Family Based Immigration in Fort Lauderdale
Board Certified Immigration Attorney: Call (888) 900-1748.
At Guerra Sáenz, PL, we understand the value of family, and we know
how important it may be for you to be able to bring your loved ones to
live with you here in your new home in the United States. Unfortunately,
the process of applying for an immigration visa can be challenging to
say the least, and if you are not properly prepared to address the issues
which may arise, you could be met with the frustration of a delayed or
denied application. Avoid taking chances with the outcome of this situation.
Give yourself the best possible chances of success by hiring our law firm
at the beginning of the process.
Why Choose Our Family Immigration Attorneys?
- Legal expertise from a native Spanish speaker
- Well over 1,000 immigration cases handled
- National Association of Distinguished Counsel (top 1% of lawyers)
- Highly rated by past clients and by fellow lawyers
Attorney Guerra is Board Certified in Immigration and Nationality Law who
himself immigrated to the U.S. when he was 15; as an immigration law expert
by experience and by training, you can trust in him with your immigration
case, no matter how complex it may be. At Guerra Sáenz, PL, we
offer the passionate, knowledgeable support you need for every step of
your immigration process.
Adjustment of Status & Consular Processing
There are two primary routes for family-based
immigration: Adjustment of Status and Consular Processing, and depending on which
one you are eligible to use, you will either be able to carry out the
process while remaining in the United States or from your home country.
Adjustment of Status applies to individuals who are already present in the United States on
a visa and/or who are eligible for a green card. This includes people
who are being sponsored by a family member who filed a Form I-130 "Petition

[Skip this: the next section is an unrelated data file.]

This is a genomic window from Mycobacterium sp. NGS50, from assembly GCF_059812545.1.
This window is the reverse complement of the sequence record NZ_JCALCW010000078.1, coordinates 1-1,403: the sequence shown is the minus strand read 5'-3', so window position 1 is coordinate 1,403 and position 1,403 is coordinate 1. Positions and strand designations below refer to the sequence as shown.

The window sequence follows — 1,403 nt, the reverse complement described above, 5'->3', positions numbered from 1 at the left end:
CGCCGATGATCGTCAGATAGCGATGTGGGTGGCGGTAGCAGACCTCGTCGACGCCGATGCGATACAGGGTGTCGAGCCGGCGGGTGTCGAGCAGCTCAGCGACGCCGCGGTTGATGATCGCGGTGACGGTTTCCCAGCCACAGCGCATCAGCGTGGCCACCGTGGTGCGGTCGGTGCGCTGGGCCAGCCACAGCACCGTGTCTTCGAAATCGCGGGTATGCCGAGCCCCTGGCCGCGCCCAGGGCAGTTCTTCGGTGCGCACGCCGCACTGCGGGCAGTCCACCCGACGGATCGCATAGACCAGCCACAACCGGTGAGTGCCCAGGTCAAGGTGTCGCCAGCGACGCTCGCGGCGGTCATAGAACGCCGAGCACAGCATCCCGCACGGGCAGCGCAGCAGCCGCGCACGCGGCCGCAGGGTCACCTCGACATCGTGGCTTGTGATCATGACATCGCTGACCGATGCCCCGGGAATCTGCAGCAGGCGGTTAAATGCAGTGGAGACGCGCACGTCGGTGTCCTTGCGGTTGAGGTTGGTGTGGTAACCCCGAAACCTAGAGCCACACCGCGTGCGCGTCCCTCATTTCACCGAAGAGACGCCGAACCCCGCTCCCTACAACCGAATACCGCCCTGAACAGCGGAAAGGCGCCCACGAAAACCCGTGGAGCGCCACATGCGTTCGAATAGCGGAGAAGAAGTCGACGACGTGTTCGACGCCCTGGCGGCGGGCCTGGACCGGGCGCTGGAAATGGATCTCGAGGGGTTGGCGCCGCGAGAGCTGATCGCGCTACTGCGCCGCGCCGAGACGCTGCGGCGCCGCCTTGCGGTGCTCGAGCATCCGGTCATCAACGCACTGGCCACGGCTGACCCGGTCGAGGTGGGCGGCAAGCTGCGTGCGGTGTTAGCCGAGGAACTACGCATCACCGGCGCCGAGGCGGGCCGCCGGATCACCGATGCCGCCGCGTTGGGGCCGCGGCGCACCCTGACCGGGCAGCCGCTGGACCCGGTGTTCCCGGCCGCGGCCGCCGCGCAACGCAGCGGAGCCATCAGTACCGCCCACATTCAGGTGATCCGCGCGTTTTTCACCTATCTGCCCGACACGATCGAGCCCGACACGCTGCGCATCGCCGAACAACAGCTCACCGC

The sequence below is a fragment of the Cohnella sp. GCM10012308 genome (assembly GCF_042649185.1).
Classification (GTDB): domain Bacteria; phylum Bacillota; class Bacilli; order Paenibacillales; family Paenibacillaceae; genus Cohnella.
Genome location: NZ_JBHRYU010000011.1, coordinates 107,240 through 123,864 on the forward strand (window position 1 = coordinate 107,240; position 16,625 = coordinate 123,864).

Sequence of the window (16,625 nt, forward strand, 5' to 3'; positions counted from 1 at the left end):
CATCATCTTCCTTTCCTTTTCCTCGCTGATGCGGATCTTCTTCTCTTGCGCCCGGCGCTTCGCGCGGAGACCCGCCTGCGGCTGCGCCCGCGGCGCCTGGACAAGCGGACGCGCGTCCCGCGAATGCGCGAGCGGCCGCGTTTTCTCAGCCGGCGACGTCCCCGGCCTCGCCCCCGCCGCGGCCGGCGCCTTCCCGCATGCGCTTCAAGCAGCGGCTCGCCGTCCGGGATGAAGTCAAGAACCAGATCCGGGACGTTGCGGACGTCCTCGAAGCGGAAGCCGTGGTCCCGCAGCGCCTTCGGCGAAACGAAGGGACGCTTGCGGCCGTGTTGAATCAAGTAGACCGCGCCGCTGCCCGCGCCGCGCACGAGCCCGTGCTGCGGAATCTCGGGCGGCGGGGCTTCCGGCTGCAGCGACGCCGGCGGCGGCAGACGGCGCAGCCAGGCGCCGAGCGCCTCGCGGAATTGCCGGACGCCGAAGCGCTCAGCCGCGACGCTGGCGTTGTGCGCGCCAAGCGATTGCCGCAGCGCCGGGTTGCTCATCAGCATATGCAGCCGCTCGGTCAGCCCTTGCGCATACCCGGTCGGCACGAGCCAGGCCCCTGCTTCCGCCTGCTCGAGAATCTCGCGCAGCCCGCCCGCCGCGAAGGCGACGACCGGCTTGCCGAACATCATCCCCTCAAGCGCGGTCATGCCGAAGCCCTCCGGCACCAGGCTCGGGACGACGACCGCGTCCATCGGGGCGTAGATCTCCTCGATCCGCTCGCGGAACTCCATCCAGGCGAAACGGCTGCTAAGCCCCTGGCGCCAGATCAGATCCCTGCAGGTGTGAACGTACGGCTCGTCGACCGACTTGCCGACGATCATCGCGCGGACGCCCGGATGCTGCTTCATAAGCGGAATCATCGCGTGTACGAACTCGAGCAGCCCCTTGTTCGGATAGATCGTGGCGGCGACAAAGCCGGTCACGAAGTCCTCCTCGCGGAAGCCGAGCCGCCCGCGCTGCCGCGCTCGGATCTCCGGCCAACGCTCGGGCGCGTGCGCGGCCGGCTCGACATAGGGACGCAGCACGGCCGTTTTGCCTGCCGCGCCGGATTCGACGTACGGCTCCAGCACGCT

for Alien Relative" or who have claimed refugee status. Adjustment
of Status is generally faster than Consular Processing, usually completed
in a matter of months as compared to years. Another benefit for Adjustment
of Status applicants is that it makes it possible for the applicants to
secure a work permit while waiting for approval of the case.
Consular Processing, on the other hand, is for those whose I-130 petitions have already been
approved while living abroad, and it can be completed at the local U.S.
Department of State consulate. In either scenario, the beneficiary of
the visa petition will be able to obtain permanent resident status. We
have extensive experience with both of these types of cases, and we will
assist you with the entire process.
Family Based Immigration Preference Categories
Family-based immigration is possible through either of two separate means:
Immediate Relative Immigrant Visas and Family Preference Immigrant Visas.
Immediate Immigrant Visas are available for some relatives of a U.S. citizen,
such as a spouse, an unmarried child under 21 years old, orphans adopted
abroad, and parents of citizens older than 21 years old, and there is
no limit to the number of people who can immigrate in this category.
Family Preference Immigrant visas, on the other hand, include a larger
group of relatives, divided into four categories:
- First Preference (F1) – Unmarried children of U.S. citizens, and
their minor children
- Second Preference (F2) – Spouses, minor children, and unmarried children
of green card holders
- Third Preference (F3) – Married children of U.S. citizens, as well
as their immediate families
- Fourth Preference (F4) – Siblings of U.S. citizens over the age of
21 years old, as well as their immediate families
K-1 (Fiancée) and K-3 (Spousal) Visas
Immigration laws allow certain visas for foreign citizens to be in the
U.S. temporarily and lawfully while working toward obtaining permanent
resident status (green cards). These visas make it possible for alien spouses and fiancées to
enter the U.S. while awaiting adjudication on a Form I-130 Petition for
Alien Relative. A K-1 visa requires that the alien marry his/her U.S.
citizen petitioner within 90 days of entry into the U.S. The application
process for change of status to permanent resident occurs following the
marriage. A K-3 visa allows a foreign citizen spouse and his/her minor
children admission into the U.S., but eligibility for the visa depends
on being married to a U.S. citizen.
Removal of Conditions of Residency
To change residency status when married less than two years, one would
file a Form I-751, Petition to Remove Conditions of Residence. The petitioner
must prove that he/she did not marry with the intention of evading immigration
laws. There may be a situation where the marriage occurred but it did
not work out, yet the foreign citizen desires to remain in the United
States. Our Fort Lauderdale immigration lawyers can help you determine
if you meet the eligibility criteria for this possible change in immigration status.